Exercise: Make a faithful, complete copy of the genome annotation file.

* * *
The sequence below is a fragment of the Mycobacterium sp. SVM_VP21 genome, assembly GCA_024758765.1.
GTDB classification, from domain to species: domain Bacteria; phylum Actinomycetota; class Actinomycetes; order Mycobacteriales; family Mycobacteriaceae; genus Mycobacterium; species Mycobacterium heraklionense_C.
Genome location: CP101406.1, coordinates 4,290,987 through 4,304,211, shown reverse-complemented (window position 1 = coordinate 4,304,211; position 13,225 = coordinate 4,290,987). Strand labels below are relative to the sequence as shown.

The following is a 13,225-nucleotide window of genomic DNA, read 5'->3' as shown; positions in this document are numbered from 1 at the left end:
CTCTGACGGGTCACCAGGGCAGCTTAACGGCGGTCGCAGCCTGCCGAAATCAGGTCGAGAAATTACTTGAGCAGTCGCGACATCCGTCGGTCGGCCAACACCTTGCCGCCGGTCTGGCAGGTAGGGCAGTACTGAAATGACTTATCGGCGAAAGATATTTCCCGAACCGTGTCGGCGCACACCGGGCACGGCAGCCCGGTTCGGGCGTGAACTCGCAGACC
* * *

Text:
The sequence below is a fragment of the Mycobacterium sp. SVM_VP21 genome, assembly GCA_024758765.1.
GTDB classification, from domain to species: domain Bacteria; phylum Actinomycetota; class Actinomycetes; order Mycobacteriales; family Mycobacteriaceae; genus Mycobacterium; species Mycobacterium heraklionense_C.
Genome location: CP101406.1, coordinates 4,290,987 through 4,304,211, shown reverse-complemented (window position 1 = coordinate 4,304,211; position 13,225 = coordinate 4,290,987). Strand labels below are relative to the sequence as shown.

The following is a 13,225-nucleotide window of genomic DNA, read 5'->3' as shown; positions in this document are numbered from 1 at the left end:
CTCTGACGGGTCACCAGGGCAGCTTAACGGCGGTCGCAGCCTGCCGAAATCAGGTCGAGAAATTACTTGAGCAGTCGCGACATCCGTCGGTCGGCCAACACCTTGCCGCCGGTCTGGCAGGTAGGGCAGTACTGAAATGACTTATCGGCGAAAGATATTTCCCGAACCGTGTCGGCGCACACCGGGCACGGCAGCCCGGTTCGGGCGTGAACTCGCAGACC